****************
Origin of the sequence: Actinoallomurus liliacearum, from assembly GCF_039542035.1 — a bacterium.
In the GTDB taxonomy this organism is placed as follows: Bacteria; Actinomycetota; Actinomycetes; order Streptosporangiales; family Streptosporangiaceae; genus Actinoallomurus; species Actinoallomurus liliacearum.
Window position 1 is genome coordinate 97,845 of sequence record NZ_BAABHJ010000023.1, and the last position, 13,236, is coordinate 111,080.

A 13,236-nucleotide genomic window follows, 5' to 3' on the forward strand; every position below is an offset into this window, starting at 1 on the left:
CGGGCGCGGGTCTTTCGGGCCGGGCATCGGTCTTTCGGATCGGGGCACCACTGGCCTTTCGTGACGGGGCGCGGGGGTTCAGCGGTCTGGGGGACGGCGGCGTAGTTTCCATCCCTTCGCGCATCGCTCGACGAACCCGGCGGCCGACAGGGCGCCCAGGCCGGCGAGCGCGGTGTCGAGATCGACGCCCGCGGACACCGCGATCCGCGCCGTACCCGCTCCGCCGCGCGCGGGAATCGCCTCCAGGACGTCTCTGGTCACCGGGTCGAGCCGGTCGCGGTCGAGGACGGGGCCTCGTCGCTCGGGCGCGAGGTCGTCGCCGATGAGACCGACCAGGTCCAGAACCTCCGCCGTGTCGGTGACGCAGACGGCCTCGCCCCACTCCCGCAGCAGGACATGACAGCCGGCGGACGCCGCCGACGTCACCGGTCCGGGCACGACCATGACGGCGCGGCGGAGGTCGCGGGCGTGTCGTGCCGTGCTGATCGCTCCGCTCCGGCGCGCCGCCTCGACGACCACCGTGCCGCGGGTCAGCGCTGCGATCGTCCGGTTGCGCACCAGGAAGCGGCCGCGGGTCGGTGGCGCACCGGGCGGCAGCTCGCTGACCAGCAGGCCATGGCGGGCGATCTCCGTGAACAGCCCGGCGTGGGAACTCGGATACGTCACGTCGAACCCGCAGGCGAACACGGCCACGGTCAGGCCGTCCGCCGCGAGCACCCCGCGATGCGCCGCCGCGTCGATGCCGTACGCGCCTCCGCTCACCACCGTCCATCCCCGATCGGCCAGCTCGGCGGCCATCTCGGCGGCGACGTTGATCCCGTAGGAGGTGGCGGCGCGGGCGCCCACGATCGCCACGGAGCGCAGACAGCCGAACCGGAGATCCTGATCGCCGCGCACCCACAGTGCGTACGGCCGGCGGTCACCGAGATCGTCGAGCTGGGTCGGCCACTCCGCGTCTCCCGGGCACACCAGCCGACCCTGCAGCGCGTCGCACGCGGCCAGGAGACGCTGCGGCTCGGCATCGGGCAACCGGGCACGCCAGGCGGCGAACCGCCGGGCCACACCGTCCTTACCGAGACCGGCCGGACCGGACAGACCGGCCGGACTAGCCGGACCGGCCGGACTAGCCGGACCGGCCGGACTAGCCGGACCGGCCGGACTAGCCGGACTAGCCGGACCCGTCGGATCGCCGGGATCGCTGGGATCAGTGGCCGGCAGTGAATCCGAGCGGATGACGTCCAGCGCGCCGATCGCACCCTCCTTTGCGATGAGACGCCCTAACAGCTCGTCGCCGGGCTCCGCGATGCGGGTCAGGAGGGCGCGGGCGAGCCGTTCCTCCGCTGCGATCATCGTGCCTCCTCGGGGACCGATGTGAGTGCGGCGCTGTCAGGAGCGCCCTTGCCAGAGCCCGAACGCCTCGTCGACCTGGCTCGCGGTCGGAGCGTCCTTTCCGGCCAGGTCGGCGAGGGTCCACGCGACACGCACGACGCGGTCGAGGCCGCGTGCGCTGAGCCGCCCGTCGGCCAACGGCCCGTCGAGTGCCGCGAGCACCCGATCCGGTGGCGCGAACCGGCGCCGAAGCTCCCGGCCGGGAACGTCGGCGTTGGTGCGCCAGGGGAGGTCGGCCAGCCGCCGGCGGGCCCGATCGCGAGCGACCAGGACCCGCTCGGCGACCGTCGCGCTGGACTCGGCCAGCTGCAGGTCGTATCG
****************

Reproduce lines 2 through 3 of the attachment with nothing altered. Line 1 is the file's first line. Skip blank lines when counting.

In the GTDB taxonomy this organism is placed as follows: Bacteria; Actinomycetota; Actinomycetes; order Streptosporangiales; family Streptosporangiaceae; genus Actinoallomurus; species Actinoallomurus liliacearum.
Window position 1 is genome coordinate 97,845 of sequence record NZ_BAABHJ010000023.1, and the last position, 13,236, is coordinate 111,080.